SEL and You

What Size Is Your Problem?


Oftentimes when I am working with a child who is emotional/upset, I use the language of "What size is your problem?" This concept is adapted from The Incredible 5 Point Scale book written by Kari Dunn Buron that helps children (or adults) to identify their problems based on danger, duration of problem-solving time, and people involved. Most problems that our students experience on a day-to-day basis are "little problems."

Sizes of Problems:

Little--- problems that impact 1-2 people and can be solved in a matter of minutes with no physical danger/harm involved. (i.e. their pencil broke, conflict with a peer, feelings were hurt, not being first in line, etc.)

Medium--- problems that affect 3-9 people, that can last days or weeks and small injury or very upset feelings are involved. (i.e. someone teasing kids repeatedly on the bus, physical aggression at school).

Big --- problems that affect 10 or more people, the damage lasts for months or years, and physical danger, injury or death is involved. (i.e. tornado, family member death, earthquake, car accident).

Oftentimes, when someone has emotional regulation deficits, their reactions do NOT match the size of the problem. These people tend to get very upset over little problems and have difficulty utilizing coping skills to calm down and return back to task. I am sure that we all know someone personally or professionally that could benefit from support in this area (myself included!) :)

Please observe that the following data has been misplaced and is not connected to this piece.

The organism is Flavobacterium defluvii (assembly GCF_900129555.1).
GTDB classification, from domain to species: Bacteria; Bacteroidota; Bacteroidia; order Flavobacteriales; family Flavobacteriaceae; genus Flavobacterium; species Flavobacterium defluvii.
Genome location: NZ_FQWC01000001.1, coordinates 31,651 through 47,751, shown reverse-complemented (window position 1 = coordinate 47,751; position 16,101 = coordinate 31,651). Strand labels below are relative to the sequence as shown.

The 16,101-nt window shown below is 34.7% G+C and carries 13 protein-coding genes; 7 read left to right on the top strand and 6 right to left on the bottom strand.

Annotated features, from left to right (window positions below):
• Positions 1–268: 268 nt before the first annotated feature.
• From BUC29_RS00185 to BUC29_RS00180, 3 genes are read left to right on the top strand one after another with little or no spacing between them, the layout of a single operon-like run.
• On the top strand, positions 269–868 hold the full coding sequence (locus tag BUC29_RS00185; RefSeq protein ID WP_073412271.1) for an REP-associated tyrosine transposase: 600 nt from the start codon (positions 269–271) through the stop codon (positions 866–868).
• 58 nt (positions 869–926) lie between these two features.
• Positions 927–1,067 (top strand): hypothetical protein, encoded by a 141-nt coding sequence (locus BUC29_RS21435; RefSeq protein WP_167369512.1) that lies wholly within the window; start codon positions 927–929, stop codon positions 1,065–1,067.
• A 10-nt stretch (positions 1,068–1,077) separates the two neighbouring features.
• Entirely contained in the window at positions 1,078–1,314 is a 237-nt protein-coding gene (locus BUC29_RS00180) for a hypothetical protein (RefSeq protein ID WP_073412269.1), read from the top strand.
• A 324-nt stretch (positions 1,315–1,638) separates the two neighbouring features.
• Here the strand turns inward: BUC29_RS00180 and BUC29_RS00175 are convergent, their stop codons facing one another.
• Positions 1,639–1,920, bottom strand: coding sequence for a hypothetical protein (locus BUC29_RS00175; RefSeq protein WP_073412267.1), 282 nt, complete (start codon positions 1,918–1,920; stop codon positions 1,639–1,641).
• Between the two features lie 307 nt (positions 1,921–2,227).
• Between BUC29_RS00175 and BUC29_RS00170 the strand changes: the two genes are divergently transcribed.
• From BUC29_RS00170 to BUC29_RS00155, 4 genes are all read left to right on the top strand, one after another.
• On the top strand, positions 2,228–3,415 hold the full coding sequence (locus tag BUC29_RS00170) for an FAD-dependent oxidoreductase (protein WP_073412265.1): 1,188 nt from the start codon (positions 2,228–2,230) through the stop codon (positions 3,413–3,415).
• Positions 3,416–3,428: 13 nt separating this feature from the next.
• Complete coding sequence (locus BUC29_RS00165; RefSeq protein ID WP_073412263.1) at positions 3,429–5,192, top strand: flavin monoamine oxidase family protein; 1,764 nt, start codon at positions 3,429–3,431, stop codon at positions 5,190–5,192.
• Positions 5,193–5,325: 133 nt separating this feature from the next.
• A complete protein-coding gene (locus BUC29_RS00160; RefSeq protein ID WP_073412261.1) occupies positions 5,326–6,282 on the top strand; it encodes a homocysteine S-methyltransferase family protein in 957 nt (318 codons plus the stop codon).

Below are some videos/handouts that I use with students to teach this skill:

The "Full Meltdown" video below is a student favorite. It perfectly exemplifies someone overreacting to a "little problem" (i.e. someone parking in the principal's parking spot). Allison shared this video in the Wolverine Weekly this week but I encourage you to show this video to your students if you plan to introduce this concept. It is outrageous and they will love it!

The "Size of the Problem" video can also be used to explain this concept in more detail to students.

As always, I am available if you would like me to come in to teach a lesson (or several) to your class. If you have a specific student that is in need of more intensive support, you could complete a social work referral form and that student could join a "Zones of Regulation" group to work on developing/utilizing emotional regulation skills at school.


The Full Meltdown

5 Point Scale- Big, Medium, and Little Problems

Below is a link to a visual that I use with students. These handouts define the differences between Big, Medium and Little problems. Let me know if you would like a laminated copy for your classroom and I am more than happier to make one for you!
Size of the Problem